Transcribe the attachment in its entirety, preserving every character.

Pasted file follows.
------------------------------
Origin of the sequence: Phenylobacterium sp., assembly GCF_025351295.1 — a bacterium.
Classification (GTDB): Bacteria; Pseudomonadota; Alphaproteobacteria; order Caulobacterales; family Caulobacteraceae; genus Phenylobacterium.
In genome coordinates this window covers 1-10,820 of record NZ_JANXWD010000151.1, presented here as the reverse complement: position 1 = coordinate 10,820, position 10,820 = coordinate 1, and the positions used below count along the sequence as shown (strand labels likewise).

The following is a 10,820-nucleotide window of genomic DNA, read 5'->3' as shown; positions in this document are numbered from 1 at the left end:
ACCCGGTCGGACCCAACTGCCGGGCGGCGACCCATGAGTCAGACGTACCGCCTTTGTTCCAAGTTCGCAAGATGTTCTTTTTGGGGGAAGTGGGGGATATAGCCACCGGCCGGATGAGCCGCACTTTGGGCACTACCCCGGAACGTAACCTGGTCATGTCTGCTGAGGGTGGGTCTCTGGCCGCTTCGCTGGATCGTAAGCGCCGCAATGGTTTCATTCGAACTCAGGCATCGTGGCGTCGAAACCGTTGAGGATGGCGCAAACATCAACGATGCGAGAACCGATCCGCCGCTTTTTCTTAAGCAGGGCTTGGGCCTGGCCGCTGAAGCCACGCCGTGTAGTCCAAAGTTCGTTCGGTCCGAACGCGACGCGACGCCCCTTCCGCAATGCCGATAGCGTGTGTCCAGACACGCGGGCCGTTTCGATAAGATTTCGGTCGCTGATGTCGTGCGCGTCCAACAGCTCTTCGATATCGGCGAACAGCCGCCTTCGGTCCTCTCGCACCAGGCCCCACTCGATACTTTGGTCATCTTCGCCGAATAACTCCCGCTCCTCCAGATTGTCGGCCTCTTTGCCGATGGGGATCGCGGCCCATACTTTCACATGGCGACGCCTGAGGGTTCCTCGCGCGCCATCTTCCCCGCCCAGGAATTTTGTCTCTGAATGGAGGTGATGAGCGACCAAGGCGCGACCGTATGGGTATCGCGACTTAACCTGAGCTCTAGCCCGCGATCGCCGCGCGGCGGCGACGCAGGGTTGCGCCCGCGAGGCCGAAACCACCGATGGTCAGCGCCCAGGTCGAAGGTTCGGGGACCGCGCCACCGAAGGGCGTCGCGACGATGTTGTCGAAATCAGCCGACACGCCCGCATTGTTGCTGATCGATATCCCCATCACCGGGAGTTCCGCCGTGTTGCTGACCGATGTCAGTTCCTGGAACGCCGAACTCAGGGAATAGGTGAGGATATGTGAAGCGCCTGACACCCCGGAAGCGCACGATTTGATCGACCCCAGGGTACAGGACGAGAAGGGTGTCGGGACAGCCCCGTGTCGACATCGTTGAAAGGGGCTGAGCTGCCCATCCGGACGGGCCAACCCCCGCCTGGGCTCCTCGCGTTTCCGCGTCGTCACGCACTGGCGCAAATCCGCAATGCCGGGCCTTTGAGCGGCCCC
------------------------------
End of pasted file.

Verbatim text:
Origin of the sequence: Phenylobacterium sp., assembly GCF_025351295.1 — a bacterium.
Classification (GTDB): Bacteria; Pseudomonadota; Alphaproteobacteria; order Caulobacterales; family Caulobacteraceae; genus Phenylobacterium.
In genome coordinates this window covers 1-10,820 of record NZ_JANXWD010000151.1, presented here as the reverse complement: position 1 = coordinate 10,820, position 10,820 = coordinate 1, and the positions used below count along the sequence as shown (strand labels likewise).

The following is a 10,820-nucleotide window of genomic DNA, read 5'->3' as shown; positions in this document are numbered from 1 at the left end:
ACCCGGTCGGACCCAACTGCCGGGCGGCGACCCATGAGTCAGACGTACCGCCTTTGTTCCAAGTTCGCAAGATGTTCTTTTTGGGGGAAGTGGGGGATATAGCCACCGGCCGGATGAGCCGCACTTTGGGCACTACCCCGGAACGTAACCTGGTCATGTCTGCTGAGGGTGGGTCTCTGGCCGCTTCGCTGGATCGTAAGCGCCGCAATGGTTTCATTCGAACTCAGGCATCGTGGCGTCGAAACCGTTGAGGATGGCGCAAACATCAACGATGCGAGAACCGATCCGCCGCTTTTTCTTAAGCAGGGCTTGGGCCTGGCCGCTGAAGCCACGCCGTGTAGTCCAAAGTTCGTTCGGTCCGAACGCGACGCGACGCCCCTTCCGCAATGCCGATAGCGTGTGTCCAGACACGCGGGCCGTTTCGATAAGATTTCGGTCGCTGATGTCGTGCGCGTCCAACAGCTCTTCGATATCGGCGAACAGCCGCCTTCGGTCCTCTCGCACCAGGCCCCACTCGATACTTTGGTCATCTTCGCCGAATAACTCCCGCTCCTCCAGATTGTCGGCCTCTTTGCCGATGGGGATCGCGGCCCATACTTTCACATGGCGACGCCTGAGGGTTCCTCGCGCGCCATCTTCCCCGCCCAGGAATTTTGTCTCTGAATGGAGGTGATGAGCGACCAAGGCGCGACCGTATGGGTATCGCGACTTAACCTGAGCTCTAGCCCGCGATCGCCGCGCGGCGGCGACGCAGGGTTGCGCCCGCGAGGCCGAAACCACCGATGGTCAGCGCCCAGGTCGAAGGTTCGGGGACCGCGCCACCGAAGGGCGTCGCGACGATGTTGTCGAAATCAGCCGACACGCCCGCATTGTTGCTGATCGATATCCCCATCACCGGGAGTTCCGCCGTGTTGCTGACCGATGTCAGTTCCTGGAACGCCGAACTCAGGGAATAGGTGAGGATATGTGAAGCGCCTGACACCCCGGAAGCGCACGATTTGATCGACCCCAGGGTACAGGACGAGAAGGGTGTCGGGACAGCCCCGTGTCGACATCGTTGAAAGGGGCTGAGCTGCCCATCCGGACGGGCCAACCCCCGCCTGGGCTCCTCGCGTTTCCGCGTCGTCACGCACTGGCGCAAATCCGCAATGCCGGGCCTTTGAGCGGCCCC